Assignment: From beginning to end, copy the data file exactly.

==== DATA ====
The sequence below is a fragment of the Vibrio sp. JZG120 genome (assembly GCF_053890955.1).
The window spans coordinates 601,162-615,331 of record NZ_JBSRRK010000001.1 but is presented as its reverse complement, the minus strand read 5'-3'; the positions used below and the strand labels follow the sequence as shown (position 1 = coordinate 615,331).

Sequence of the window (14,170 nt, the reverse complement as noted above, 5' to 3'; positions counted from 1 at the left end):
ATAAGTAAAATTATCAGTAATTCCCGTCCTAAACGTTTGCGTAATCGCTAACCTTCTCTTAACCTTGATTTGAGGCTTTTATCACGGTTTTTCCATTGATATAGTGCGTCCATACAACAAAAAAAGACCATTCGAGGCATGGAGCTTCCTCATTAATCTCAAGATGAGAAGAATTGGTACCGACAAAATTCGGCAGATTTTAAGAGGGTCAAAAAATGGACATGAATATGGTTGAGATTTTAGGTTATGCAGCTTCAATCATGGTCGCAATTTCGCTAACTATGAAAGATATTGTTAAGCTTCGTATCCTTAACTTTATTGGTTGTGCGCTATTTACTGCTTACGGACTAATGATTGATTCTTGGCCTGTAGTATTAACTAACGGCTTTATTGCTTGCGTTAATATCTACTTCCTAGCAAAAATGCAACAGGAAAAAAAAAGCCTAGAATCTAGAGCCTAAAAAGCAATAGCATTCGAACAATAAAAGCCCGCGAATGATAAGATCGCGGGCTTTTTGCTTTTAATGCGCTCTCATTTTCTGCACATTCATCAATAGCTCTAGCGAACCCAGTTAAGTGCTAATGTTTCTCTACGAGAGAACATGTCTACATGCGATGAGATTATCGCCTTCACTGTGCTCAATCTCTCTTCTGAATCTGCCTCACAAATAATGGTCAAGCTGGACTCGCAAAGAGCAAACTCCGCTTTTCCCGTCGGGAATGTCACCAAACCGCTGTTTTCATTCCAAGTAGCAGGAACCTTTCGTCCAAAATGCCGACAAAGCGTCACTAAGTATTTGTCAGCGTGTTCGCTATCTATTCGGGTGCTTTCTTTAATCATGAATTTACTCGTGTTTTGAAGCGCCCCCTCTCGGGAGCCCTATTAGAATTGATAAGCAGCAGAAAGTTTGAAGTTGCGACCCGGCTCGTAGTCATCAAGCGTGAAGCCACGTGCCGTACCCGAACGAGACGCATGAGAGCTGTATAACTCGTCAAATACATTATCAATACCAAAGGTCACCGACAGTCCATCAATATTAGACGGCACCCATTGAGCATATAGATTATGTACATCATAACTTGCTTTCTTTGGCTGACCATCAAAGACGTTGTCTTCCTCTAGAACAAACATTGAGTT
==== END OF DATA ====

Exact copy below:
The sequence below is a fragment of the Vibrio sp. JZG120 genome (assembly GCF_053890955.1).
The window spans coordinates 601,162-615,331 of record NZ_JBSRRK010000001.1 but is presented as its reverse complement, the minus strand read 5'-3'; the positions used below and the strand labels follow the sequence as shown (position 1 = coordinate 615,331).

Sequence of the window (14,170 nt, the reverse complement as noted above, 5' to 3'; positions counted from 1 at the left end):
ATAAGTAAAATTATCAGTAATTCCCGTCCTAAACGTTTGCGTAATCGCTAACCTTCTCTTAACCTTGATTTGAGGCTTTTATCACGGTTTTTCCATTGATATAGTGCGTCCATACAACAAAAAAAGACCATTCGAGGCATGGAGCTTCCTCATTAATCTCAAGATGAGAAGAATTGGTACCGACAAAATTCGGCAGATTTTAAGAGGGTCAAAAAATGGACATGAATATGGTTGAGATTTTAGGTTATGCAGCTTCAATCATGGTCGCAATTTCGCTAACTATGAAAGATATTGTTAAGCTTCGTATCCTTAACTTTATTGGTTGTGCGCTATTTACTGCTTACGGACTAATGATTGATTCTTGGCCTGTAGTATTAACTAACGGCTTTATTGCTTGCGTTAATATCTACTTCCTAGCAAAAATGCAACAGGAAAAAAAAAGCCTAGAATCTAGAGCCTAAAAAGCAATAGCATTCGAACAATAAAAGCCCGCGAATGATAAGATCGCGGGCTTTTTGCTTTTAATGCGCTCTCATTTTCTGCACATTCATCAATAGCTCTAGCGAACCCAGTTAAGTGCTAATGTTTCTCTACGAGAGAACATGTCTACATGCGATGAGATTATCGCCTTCACTGTGCTCAATCTCTCTTCTGAATCTGCCTCACAAATAATGGTCAAGCTGGACTCGCAAAGAGCAAACTCCGCTTTTCCCGTCGGGAATGTCACCAAACCGCTGTTTTCATTCCAAGTAGCAGGAACCTTTCGTCCAAAATGCCGACAAAGCGTCACTAAGTATTTGTCAGCGTGTTCGCTATCTATTCGGGTGCTTTCTTTAATCATGAATTTACTCGTGTTTTGAAGCGCCCCCTCTCGGGAGCCCTATTAGAATTGATAAGCAGCAGAAAGTTTGAAGTTGCGACCCGGCTCGTAGTCATCAAGCGTGAAGCCACGTGCCGTACCCGAACGAGACGCATGAGAGCTGTATAACTCGTCAAATACATTATCAATACCAAAGGTCACCGACAGTCCATCAATATTAGACGGCACCCATTGAGCATATAGATTATGTACATCATAACTTGCTTTCTTTGGCTGACCATCAAAGACGTTGTCTTCCTCTAGAACAAACATTGAGTT